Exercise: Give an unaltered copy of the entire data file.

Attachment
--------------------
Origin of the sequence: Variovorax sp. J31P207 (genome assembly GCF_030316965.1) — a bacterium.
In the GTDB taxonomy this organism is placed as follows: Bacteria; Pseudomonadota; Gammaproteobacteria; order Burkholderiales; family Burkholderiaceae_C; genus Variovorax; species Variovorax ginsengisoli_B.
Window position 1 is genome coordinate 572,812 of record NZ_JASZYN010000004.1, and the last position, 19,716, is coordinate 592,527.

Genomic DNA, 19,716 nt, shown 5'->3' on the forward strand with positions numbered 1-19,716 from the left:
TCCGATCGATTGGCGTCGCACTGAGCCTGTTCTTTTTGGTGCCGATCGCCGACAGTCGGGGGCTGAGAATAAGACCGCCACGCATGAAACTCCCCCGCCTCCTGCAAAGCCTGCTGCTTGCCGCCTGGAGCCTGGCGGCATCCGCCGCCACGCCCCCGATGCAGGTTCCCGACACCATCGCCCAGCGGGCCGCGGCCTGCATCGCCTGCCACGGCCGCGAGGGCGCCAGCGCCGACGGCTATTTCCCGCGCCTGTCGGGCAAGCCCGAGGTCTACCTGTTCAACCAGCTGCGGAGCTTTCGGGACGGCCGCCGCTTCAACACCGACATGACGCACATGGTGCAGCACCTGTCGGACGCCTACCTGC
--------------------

Origin of the sequence: Variovorax sp. J31P207 (genome assembly GCF_030316965.1) — a bacterium.
In the GTDB taxonomy this organism is placed as follows: Bacteria; Pseudomonadota; Gammaproteobacteria; order Burkholderiales; family Burkholderiaceae_C; genus Variovorax; species Variovorax ginsengisoli_B.
Window position 1 is genome coordinate 572,812 of record NZ_JASZYN010000004.1, and the last position, 19,716, is coordinate 592,527.

Genomic DNA, 19,716 nt, shown 5'->3' on the forward strand with positions numbered 1-19,716 from the left:
TCCGATCGATTGGCGTCGCACTGAGCCTGTTCTTTTTGGTGCCGATCGCCGACAGTCGGGGGCTGAGAATAAGACCGCCACGCATGAAACTCCCCCGCCTCCTGCAAAGCCTGCTGCTTGCCGCCTGGAGCCTGGCGGCATCCGCCGCCACGCCCCCGATGCAGGTTCCCGACACCATCGCCCAGCGGGCCGCGGCCTGCATCGCCTGCCACGGCCGCGAGGGCGCCAGCGCCGACGGCTATTTCCCGCGCCTGTCGGGCAAGCCCGAGGTCTACCTGTTCAACCAGCTGCGGAGCTTTCGGGACGGCCGCCGCTTCAACACCGACATGACGCACATGGTGCAGCACCTGTCGGACGCCTACCTGC